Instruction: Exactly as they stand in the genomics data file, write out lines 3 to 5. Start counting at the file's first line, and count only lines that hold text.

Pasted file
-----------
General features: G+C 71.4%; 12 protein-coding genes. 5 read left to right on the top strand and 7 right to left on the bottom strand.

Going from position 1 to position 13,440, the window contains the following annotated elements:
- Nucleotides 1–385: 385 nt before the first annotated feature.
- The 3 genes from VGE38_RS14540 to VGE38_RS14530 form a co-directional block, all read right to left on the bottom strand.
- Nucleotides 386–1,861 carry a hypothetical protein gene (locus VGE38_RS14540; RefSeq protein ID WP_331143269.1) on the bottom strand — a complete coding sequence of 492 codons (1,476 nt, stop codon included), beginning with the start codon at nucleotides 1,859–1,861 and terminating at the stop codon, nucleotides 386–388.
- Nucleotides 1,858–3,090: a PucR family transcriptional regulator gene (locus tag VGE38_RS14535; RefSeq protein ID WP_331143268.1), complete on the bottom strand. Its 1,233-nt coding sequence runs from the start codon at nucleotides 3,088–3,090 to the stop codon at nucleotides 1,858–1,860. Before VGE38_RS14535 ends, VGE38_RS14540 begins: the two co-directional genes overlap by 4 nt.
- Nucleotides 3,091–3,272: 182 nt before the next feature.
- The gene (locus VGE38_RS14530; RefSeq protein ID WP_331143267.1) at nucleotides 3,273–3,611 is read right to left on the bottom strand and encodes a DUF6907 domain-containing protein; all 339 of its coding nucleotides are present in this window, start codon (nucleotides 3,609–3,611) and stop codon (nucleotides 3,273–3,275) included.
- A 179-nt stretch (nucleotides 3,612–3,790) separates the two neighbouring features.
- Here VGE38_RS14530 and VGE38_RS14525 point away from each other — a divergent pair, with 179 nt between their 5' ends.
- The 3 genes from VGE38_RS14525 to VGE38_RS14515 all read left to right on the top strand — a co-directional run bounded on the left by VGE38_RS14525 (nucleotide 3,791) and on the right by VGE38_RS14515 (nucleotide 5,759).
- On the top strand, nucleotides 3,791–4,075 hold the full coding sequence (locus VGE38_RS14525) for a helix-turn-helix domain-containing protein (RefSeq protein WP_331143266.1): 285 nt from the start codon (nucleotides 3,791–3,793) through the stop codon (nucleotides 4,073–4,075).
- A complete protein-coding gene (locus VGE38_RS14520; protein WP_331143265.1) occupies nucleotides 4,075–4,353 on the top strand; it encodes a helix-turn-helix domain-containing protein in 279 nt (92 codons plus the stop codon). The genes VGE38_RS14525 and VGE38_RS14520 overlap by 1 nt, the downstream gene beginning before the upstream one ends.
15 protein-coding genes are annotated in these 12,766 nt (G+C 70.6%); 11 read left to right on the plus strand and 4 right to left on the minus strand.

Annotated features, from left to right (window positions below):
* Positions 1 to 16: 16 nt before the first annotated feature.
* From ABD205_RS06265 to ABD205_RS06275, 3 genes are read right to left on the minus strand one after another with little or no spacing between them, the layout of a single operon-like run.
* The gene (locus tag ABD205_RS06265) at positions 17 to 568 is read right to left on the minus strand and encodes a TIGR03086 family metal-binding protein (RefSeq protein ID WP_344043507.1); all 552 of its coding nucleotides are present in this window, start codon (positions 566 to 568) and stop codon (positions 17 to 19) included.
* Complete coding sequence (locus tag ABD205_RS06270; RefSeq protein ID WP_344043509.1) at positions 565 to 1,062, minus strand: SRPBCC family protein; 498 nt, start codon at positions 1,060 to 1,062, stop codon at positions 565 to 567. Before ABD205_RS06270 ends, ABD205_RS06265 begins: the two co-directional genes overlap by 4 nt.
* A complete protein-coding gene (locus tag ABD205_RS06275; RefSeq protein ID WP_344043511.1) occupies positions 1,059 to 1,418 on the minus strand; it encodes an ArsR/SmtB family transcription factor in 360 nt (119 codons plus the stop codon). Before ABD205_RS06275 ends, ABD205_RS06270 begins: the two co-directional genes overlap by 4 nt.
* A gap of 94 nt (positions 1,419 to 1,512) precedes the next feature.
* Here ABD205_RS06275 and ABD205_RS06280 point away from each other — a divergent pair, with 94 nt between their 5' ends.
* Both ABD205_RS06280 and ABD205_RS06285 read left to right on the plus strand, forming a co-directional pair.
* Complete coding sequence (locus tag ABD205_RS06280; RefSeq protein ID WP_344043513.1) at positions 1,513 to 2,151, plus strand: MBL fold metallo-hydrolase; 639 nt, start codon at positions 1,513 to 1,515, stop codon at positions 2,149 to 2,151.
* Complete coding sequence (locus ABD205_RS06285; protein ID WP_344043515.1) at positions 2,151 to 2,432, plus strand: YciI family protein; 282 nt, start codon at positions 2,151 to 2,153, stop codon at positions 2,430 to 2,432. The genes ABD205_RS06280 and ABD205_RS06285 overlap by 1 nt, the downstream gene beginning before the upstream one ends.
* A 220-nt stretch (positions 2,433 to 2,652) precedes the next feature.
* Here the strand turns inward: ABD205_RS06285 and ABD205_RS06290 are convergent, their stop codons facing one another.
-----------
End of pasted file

- Nucleotides 1–385: 385 nt before the first annotated feature.
- The 3 genes from VGE38_RS14540 to VGE38_RS14530 form a co-directional block, all read right to left on the bottom strand.
- Nucleotides 386–1,861 carry a hypothetical protein gene (locus VGE38_RS14540; RefSeq protein ID WP_331143269.1) on the bottom strand — a complete coding sequence of 492 codons (1,476 nt, stop codon included), beginning with the start codon at nucleotides 1,859–1,861 and terminating at the stop codon, nucleotides 386–388.